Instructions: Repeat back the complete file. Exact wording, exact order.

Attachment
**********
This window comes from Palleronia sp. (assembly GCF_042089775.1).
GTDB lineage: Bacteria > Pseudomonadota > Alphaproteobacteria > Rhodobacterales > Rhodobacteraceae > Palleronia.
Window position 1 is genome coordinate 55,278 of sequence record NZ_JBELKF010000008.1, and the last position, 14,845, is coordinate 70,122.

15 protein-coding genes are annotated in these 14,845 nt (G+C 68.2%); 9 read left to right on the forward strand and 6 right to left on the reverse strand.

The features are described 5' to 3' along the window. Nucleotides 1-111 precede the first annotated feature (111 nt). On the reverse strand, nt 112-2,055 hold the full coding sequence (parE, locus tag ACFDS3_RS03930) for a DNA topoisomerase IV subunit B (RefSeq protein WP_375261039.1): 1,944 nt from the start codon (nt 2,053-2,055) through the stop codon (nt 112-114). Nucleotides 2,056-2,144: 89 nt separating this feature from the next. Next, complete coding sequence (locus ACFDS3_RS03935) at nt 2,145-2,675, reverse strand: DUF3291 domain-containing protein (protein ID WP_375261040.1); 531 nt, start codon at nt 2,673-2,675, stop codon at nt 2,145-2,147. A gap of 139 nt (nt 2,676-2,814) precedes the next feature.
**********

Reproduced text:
This window comes from Palleronia sp. (assembly GCF_042089775.1).
GTDB lineage: Bacteria > Pseudomonadota > Alphaproteobacteria > Rhodobacterales > Rhodobacteraceae > Palleronia.
Window position 1 is genome coordinate 55,278 of sequence record NZ_JBELKF010000008.1, and the last position, 14,845, is coordinate 70,122.

15 protein-coding genes are annotated in these 14,845 nt (G+C 68.2%); 9 read left to right on the forward strand and 6 right to left on the reverse strand.

The features are described 5' to 3' along the window. Nucleotides 1-111 precede the first annotated feature (111 nt). On the reverse strand, nt 112-2,055 hold the full coding sequence (parE, locus tag ACFDS3_RS03930) for a DNA topoisomerase IV subunit B (RefSeq protein WP_375261039.1): 1,944 nt from the start codon (nt 2,053-2,055) through the stop codon (nt 112-114). Nucleotides 2,056-2,144: 89 nt separating this feature from the next. Next, complete coding sequence (locus ACFDS3_RS03935) at nt 2,145-2,675, reverse strand: DUF3291 domain-containing protein (protein ID WP_375261040.1); 531 nt, start codon at nt 2,673-2,675, stop codon at nt 2,145-2,147. A gap of 139 nt (nt 2,676-2,814) precedes the next feature.